Improve filters

As well as adding new landing pages, sections, and products to fill gaps in the market, you should also consider making it easier for users to tell what you do and don't have in stock.

With online shopping booming and supply chains under immense pressure right now, your users might be looking for things that seem to be out of stock everywhere! Reduce hassle and keep your customers happy by:

  • Adding a filter to your site so users can quickly see what's in stock and what isn't
  • Creating a form that allows users to sign up for an email notification when a certain product is back in stock

The filter might help you secure a sale there and then, while the email notifications can help make sure customers return to your site rather than going with one of your competitors.

Offer alternative products

Even if you make all the changes that we've suggested so far, there may still be times when you just can't fulfil the exact needs of your customers. However, there are still things you can do to boost your post-COVID sales.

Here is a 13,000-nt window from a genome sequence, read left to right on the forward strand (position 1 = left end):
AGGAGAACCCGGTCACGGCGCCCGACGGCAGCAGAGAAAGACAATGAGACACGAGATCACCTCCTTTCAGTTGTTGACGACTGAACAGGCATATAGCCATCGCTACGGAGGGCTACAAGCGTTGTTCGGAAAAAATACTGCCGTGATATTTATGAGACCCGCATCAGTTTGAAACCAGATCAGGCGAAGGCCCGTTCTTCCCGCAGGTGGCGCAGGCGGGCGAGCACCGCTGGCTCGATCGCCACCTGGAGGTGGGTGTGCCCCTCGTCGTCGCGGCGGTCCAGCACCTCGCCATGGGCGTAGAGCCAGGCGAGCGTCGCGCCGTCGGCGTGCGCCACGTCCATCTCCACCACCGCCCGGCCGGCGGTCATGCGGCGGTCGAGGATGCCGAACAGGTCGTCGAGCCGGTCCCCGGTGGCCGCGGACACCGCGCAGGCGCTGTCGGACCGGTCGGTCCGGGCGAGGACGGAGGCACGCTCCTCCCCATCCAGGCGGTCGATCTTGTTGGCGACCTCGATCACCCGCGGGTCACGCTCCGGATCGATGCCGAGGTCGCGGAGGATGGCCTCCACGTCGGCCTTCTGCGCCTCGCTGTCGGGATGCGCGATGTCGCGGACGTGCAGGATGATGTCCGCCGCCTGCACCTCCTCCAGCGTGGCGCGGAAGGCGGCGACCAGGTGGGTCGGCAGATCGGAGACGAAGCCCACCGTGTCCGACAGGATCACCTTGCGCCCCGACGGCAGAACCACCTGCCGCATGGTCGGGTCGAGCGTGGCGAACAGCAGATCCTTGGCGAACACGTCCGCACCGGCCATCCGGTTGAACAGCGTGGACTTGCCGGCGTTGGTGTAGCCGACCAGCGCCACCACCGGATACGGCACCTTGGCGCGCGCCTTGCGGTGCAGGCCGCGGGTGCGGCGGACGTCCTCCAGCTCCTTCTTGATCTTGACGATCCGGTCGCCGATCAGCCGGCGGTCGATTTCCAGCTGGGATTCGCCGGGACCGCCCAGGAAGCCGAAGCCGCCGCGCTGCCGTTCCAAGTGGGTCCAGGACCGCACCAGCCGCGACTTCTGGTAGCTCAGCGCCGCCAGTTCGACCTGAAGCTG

Let's say, for example, that you've seen a huge influx in orders for your bird feeders during lockdown because people are spending more time in their gardens. That's great, but you had no way of predicting this unusual spike in sales and now all of your bird feeders are out of stock!

What can you do to combat this? We recommend adding a section to the bottom of your product pages to show your customers other relevant items that are currently in stock (e.g. a bird bath or bird house). Although this isn't exactly what the user was looking for, it might capture their imagination enough for them to place an order.